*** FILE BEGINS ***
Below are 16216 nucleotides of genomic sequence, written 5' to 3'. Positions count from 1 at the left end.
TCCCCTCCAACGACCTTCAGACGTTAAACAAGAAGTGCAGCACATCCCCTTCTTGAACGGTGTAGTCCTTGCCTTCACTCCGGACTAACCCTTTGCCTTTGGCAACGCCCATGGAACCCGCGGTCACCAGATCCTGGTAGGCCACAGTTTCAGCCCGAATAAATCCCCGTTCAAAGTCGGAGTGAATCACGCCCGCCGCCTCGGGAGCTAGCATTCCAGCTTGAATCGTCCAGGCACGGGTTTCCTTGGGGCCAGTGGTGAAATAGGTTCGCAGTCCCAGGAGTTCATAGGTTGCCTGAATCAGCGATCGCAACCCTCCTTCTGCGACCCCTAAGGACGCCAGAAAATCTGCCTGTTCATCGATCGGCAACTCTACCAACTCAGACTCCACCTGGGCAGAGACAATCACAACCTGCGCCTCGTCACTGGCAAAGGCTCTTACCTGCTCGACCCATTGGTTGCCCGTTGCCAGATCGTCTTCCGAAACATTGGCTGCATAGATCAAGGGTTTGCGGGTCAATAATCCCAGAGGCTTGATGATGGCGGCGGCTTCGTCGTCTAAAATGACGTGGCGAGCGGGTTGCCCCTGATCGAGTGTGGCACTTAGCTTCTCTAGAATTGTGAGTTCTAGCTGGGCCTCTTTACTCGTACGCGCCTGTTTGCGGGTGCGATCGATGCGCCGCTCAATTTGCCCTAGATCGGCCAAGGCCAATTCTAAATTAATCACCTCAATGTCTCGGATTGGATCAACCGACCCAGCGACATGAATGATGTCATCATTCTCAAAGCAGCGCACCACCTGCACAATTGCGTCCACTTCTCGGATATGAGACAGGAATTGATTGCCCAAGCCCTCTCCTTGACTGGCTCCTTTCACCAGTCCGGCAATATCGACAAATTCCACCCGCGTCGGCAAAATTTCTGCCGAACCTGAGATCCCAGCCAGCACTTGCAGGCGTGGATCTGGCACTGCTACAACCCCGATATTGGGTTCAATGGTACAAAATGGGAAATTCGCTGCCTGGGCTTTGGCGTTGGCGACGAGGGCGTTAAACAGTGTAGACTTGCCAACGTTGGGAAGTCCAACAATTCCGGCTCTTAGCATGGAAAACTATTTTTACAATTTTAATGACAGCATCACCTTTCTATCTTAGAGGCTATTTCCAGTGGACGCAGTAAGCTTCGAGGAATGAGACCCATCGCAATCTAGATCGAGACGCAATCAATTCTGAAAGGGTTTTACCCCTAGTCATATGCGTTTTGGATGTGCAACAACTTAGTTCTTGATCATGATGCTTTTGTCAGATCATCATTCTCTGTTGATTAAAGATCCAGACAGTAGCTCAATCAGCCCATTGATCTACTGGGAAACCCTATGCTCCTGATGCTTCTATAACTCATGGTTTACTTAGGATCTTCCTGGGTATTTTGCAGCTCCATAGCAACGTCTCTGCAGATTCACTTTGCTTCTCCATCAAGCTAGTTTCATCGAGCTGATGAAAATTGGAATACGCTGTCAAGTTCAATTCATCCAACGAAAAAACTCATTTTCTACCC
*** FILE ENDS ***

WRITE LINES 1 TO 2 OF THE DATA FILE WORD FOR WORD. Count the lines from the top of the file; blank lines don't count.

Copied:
Below are 16216 nucleotides of genomic sequence, written 5' to 3'. Positions count from 1 at the left end.
TCCCCTCCAACGACCTTCAGACGTTAAACAAGAAGTGCAGCACATCCCCTTCTTGAACGGTGTAGTCCTTGCCTTCACTCCGGACTAACCCTTTGCCTTTGGCAACGCCCATGGAACCCGCGGTCACCAGATCCTGGTAGGCCACAGTTTCAGCCCGAATAAATCCCCGTTCAAAGTCGGAGTGAATCACGCCCGCCGCCTCGGGAGCTAGCATTCCAGCTTGAATCGTCCAGGCACGGGTTTCCTTGGGGCCAGTGGTGAAATAGGTTCGCAGTCCCAGGAGTTCATAGGTTGCCTGAATCAGCGATCGCAACCCTCCTTCTGCGACCCCTAAGGACGCCAGAAAATCTGCCTGTTCATCGATCGGCAACTCTACCAACTCAGACTCCACCTGGGCAGAGACAATCACAACCTGCGCCTCGTCACTGGCAAAGGCTCTTACCTGCTCGACCCATTGGTTGCCCGTTGCCAGATCGTCTTCCGAAACATTGGCTGCATAGATCAAGGGTTTGCGGGTCAATAATCCCAGAGGCTTGATGATGGCGGCGGCTTCGTCGTCTAAAATGACGTGGCGAGCGGGTTGCCCCTGATCGAGTGTGGCACTTAGCTTCTCTAGAATTGTGAGTTCTAGCTGGGCCTCTTTACTCGTACGCGCCTGTTTGCGGGTGCGATCGATGCGCCGCTCAATTTGCCCTAGATCGGCCAAGGCCAATTCTAAATTAATCACCTCAATGTCTCGGATTGGATCAACCGACCCAGCGACATGAATGATGTCATCATTCTCAAAGCAGCGCACCACCTGCACAATTGCGTCCACTTCTCGGATATGAGACAGGAATTGATTGCCCAAGCCCTCTCCTTGACTGGCTCCTTTCACCAGTCCGGCAATATCGACAAATTCCACCCGCGTCGGCAAAATTTCTGCCGAACCTGAGATCCCAGCCAGCACTTGCAGGCGTGGATCTGGCACTGCTACAACCCCGATATTGGGTTCAATGGTACAAAATGGGAAATTCGCTGCCTGGGCTTTGGCGTTGGCGACGAGGGCGTTAAACAGTGTAGACTTGCCAACGTTGGGAAGTCCAACAATTCCGGCTCTTAGCATGGAAAACTATTTTTACAATTTTAATGACAGCATCACCTTTCTATCTTAGAGGCTATTTCCAGTGGACGCAGTAAGCTTCGAGGAATGAGACCCATCGCAATCTAGATCGAGACGCAATCAATTCTGAAAGGGTTTTACCCCTAGTCATATGCGTTTTGGATGTGCAACAACTTAGTTCTTGATCATGATGCTTTTGTCAGATCATCATTCTCTGTTGATTAAAGATCCAGACAGTAGCTCAATCAGCCCATTGATCTACTGGGAAACCCTATGCTCCTGATGCTTCTATAACTCATGGTTTACTTAGGATCTTCCTGGGTATTTTGCAGCTCCATAGCAACGTCTCTGCAGATTCACTTTGCTTCTCCATCAAGCTAGTTTCATCGAGCTGATGAAAATTGGAATACGCTGTCAAGTTCAATTCATCCAACGAAAAAACTCATTTTCTACCC